These easy scented candles in a teacup make great gifts (especially vintage ones from the thrift store)!
Here’s a full step-by-step tutorial.
I wanted to learn how to make scented candles in a teacup to give as Christmas gifts. I thought the process would be quite complicated, but it turned out to be very simple (honestly, even young children could help with sticking the wicks, stirring and even pouring the wax as long as they are closely supervised) and I do think this ‘recipe’ is very forgiving! I will definitely be making them again and tailoring the scents to my friends and family. I think they make a lovely gift, especially when you consider that a good quality natural scented candle can cost £20-£30 each!
You will need the following to make scented candles in a teacup:
- 4 Vintage teacups (I found loads of these at our local Oxfam). It doesn’t matter if the cups and saucers are mismatched either – they still look cute at the end!
- a cooking thermometer (it needs to be able to measure up to 300F/150C – I used a jam one)
- a double boiler. I don’t have a double-boiler, so I balanced a small metal bowl – with a spout for pouring the wax – on top of a metal ring (cookie-cutter) inside a large saucepan on the stove, then added boiling water to the large saucepan and adjusted the heat on the stove to keep the water bubbling, but not boiling over. If the water runs low, you can top it up using a pre-boiled kettle (the large saucepan must not run dry).
- a little blue-tac or 4x glue dots
- approx 500g eco soya candle-making wax flakes for containers
- pre-waxed wicks for candle-making (I used 80mm length and cut them down a little once the candle had set)
- 2-3ml natural fragrance oil (make sure you do not use alcohol or water-based fragrance). I chose jasmine, but you could choose any scent you wanted and you could also combine 2 or 3 scents together. Next time I might try jasmine and rose…
COST: under £15
AGE: 3+ (with help)
TIME: about an hour to make, then overnight to allow them to set properly
How to make scented candles in a teacup:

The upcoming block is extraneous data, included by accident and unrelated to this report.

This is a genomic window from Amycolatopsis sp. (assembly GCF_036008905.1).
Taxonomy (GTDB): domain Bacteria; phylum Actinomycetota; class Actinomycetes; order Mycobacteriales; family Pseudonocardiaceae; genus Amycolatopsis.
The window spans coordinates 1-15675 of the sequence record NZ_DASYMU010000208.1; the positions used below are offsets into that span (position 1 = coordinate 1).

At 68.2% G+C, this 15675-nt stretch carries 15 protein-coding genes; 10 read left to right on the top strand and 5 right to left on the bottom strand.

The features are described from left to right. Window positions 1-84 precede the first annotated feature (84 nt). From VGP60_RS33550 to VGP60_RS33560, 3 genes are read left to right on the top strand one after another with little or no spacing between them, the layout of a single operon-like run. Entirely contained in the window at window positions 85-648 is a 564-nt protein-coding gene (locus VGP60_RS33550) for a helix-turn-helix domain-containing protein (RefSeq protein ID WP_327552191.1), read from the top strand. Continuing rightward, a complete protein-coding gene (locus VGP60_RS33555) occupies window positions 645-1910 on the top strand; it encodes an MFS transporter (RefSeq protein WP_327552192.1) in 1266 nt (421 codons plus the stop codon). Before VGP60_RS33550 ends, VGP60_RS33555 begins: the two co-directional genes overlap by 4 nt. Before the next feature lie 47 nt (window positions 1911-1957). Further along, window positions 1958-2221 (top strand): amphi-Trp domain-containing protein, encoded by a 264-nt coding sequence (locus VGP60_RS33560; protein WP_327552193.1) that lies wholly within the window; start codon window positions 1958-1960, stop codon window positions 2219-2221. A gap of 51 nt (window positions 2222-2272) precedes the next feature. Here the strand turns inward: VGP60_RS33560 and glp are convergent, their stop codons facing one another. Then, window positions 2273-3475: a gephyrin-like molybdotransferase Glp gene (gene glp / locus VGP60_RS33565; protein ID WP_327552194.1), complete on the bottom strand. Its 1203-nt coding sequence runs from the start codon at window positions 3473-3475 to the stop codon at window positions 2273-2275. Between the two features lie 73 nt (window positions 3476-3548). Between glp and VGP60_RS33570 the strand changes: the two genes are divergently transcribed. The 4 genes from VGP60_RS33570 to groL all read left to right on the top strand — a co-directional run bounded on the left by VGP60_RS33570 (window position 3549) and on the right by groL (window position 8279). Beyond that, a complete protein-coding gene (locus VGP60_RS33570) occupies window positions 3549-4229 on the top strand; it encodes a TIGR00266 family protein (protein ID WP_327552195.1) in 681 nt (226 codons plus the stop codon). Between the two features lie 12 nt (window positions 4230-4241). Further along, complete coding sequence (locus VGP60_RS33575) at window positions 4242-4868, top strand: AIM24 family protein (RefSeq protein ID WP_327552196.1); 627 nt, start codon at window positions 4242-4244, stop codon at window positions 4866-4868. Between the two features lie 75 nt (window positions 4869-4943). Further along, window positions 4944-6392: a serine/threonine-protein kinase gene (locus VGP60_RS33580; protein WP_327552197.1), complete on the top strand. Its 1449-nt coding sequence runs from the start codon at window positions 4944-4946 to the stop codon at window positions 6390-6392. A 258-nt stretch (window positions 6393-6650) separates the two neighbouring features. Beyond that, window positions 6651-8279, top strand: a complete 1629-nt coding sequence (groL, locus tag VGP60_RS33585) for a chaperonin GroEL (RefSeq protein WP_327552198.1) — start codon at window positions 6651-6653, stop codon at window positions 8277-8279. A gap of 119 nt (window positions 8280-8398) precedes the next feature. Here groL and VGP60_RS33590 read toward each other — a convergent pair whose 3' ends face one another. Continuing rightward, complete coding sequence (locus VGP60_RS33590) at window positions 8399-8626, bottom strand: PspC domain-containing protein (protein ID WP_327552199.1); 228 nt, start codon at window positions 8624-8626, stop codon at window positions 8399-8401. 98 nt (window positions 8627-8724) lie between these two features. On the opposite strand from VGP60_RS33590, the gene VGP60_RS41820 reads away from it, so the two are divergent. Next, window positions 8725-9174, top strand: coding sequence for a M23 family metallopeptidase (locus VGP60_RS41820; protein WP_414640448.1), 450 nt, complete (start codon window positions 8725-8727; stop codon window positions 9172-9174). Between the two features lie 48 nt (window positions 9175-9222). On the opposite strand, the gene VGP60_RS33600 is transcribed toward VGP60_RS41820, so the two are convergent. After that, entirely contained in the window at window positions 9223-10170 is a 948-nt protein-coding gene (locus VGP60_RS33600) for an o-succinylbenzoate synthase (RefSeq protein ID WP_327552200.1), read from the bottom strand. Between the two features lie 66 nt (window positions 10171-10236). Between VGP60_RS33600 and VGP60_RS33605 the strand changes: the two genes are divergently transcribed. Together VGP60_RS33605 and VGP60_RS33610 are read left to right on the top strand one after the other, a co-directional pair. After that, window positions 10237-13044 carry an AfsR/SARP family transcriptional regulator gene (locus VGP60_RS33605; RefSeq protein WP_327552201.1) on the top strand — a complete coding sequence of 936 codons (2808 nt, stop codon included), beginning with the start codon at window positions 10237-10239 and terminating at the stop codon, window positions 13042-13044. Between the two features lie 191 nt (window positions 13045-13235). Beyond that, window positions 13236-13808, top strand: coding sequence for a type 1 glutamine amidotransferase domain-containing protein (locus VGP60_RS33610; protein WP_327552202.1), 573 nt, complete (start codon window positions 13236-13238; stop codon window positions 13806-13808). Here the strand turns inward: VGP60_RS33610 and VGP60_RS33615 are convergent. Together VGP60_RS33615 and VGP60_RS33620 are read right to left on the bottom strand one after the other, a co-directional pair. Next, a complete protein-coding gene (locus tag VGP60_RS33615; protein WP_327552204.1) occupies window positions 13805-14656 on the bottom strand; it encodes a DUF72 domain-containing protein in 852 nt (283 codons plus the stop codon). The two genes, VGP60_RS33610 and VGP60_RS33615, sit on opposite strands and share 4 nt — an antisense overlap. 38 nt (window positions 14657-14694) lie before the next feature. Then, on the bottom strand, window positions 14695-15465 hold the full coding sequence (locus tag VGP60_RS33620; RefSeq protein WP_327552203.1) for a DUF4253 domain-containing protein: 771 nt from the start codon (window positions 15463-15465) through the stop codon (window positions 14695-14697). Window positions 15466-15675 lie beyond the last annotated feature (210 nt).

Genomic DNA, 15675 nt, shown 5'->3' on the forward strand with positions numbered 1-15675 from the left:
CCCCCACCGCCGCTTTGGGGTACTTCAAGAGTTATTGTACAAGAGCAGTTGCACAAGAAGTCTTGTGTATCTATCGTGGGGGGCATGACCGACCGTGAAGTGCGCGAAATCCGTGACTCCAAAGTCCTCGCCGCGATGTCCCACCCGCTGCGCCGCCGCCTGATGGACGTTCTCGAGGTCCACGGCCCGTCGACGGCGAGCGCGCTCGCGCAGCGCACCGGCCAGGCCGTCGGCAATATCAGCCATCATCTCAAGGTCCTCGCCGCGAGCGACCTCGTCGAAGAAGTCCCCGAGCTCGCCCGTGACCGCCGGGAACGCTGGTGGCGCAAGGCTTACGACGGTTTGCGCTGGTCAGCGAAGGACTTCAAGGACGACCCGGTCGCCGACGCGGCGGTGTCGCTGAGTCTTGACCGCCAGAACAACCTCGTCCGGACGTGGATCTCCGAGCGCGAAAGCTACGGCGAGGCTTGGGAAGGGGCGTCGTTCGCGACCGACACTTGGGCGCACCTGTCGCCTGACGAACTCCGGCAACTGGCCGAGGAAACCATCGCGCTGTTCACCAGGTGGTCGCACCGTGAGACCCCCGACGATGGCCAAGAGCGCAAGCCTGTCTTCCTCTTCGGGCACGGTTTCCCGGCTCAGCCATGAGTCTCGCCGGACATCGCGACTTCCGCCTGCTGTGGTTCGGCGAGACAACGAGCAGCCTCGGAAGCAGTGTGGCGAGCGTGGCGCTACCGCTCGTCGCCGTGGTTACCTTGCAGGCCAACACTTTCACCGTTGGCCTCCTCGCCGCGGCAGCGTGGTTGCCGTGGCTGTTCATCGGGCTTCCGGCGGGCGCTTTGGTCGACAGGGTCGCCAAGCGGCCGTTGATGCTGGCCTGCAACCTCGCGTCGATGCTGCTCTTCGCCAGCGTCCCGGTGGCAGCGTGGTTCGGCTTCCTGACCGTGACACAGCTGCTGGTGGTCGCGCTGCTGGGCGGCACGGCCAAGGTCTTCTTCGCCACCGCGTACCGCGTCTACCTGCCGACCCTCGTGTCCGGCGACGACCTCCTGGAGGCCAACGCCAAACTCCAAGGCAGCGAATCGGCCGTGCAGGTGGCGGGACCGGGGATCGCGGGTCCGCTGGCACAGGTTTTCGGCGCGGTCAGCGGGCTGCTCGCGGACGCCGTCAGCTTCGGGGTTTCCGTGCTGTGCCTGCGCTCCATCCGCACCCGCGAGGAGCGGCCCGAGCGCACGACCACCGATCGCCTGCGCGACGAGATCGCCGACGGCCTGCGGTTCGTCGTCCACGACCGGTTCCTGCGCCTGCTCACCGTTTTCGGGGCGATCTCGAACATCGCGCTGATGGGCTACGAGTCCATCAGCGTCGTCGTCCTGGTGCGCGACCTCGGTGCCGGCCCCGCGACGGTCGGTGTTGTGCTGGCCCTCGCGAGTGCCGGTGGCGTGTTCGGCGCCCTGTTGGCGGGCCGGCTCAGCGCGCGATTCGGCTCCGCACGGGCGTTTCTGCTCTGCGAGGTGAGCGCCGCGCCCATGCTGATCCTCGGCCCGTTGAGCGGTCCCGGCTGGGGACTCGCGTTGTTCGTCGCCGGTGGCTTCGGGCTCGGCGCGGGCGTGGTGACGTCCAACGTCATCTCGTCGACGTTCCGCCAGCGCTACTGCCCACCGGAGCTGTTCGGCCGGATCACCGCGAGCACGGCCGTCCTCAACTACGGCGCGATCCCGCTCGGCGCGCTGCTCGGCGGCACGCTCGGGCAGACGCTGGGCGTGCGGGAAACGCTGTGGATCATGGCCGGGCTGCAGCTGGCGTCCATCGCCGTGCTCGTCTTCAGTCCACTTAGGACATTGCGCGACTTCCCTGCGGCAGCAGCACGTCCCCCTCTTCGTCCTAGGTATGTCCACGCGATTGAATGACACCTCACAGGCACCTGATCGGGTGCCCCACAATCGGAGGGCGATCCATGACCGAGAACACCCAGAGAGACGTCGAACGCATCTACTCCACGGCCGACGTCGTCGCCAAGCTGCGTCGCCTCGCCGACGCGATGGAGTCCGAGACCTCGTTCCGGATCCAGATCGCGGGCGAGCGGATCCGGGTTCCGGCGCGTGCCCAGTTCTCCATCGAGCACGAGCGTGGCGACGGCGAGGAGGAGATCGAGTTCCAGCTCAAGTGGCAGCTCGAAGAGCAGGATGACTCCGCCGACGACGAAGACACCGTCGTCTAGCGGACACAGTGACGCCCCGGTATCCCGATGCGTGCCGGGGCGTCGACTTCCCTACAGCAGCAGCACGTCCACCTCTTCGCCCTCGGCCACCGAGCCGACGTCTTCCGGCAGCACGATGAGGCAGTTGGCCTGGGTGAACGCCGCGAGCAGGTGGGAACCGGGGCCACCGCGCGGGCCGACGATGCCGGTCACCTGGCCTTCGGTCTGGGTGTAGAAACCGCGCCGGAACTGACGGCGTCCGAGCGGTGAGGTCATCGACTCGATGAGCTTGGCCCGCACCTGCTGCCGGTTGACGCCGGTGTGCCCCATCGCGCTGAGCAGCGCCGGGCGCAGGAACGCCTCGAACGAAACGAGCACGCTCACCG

Check how much soy wax you need to melt (the easiest way to do this is to measure it out using the tea cups that you will be using as moulds: 2x teacups full of wax flakes = 1 finished teacup candle). I found that 500g wax flakes, once melted, filled 4x standard size teacups.
Spread out some newspaper on your work surface and put your empty teacups on top. Stick the wicks to the bottom of the teacups using the blue tac or glue dots and use a pencil/skewer or two to hold the wicks upright.
Place your wax in your double-boiler (or makeshift double-boiler – see above!) and let it melt. Never leave the melting wax unattended. Once the melted wax reaches 175F (80C), you can add your fragrance. Take it off the heat and stir gently for a few minutes to make sure the scent is mixed in evenly.
Once the wax has cooled to 135F (57C), carefully pour the wax into your teacups and re-centre the wicks if necessary (I am cack-handed and managed to knock them all on the wonk during the pouring!)
Leave to set overnight, then either light and enjoy them yourself, or wrap them up to give to your lucky friends!
PRO-TIP: Apparently if you add a final layer of melted wax to the surface of the set candle, it will give you a smooth, crack-free finish.
So now you know how to make scented candles in a teacup. Will you have a try and let me know how you get on?
By the way, if you fancy trying something different, why not have a go at Crafts on Sea’s beeswax teacup candles?
Pssst… Making this for a new mum? Why not make this gorgeous new baby footprint card too?